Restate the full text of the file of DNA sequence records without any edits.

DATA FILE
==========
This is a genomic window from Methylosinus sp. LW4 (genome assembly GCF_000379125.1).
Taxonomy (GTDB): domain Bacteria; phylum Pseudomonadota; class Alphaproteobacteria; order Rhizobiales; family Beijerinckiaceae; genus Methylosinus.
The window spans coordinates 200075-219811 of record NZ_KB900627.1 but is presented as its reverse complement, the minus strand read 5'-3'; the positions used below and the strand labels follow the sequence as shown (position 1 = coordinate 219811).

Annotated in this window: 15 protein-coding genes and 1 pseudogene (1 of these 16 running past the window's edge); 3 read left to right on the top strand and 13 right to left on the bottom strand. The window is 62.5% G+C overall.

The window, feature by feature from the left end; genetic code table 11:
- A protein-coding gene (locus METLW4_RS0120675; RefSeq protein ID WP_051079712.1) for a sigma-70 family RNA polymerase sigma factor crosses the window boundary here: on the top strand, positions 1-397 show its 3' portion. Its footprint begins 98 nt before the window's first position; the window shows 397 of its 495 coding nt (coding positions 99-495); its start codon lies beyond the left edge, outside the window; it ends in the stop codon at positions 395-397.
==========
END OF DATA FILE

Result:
This is a genomic window from Methylosinus sp. LW4 (genome assembly GCF_000379125.1).
Taxonomy (GTDB): domain Bacteria; phylum Pseudomonadota; class Alphaproteobacteria; order Rhizobiales; family Beijerinckiaceae; genus Methylosinus.
The window spans coordinates 200075-219811 of record NZ_KB900627.1 but is presented as its reverse complement, the minus strand read 5'-3'; the positions used below and the strand labels follow the sequence as shown (position 1 = coordinate 219811).

Annotated in this window: 15 protein-coding genes and 1 pseudogene (1 of these 16 running past the window's edge); 3 read left to right on the top strand and 13 right to left on the bottom strand. The window is 62.5% G+C overall.

The window, feature by feature from the left end; genetic code table 11:
- A protein-coding gene (locus METLW4_RS0120675; RefSeq protein ID WP_051079712.1) for a sigma-70 family RNA polymerase sigma factor crosses the window boundary here: on the top strand, positions 1-397 show its 3' portion. Its footprint begins 98 nt before the window's first position; the window shows 397 of its 495 coding nt (coding positions 99-495); its start codon lies beyond the left edge, outside the window; it ends in the stop codon at positions 395-397.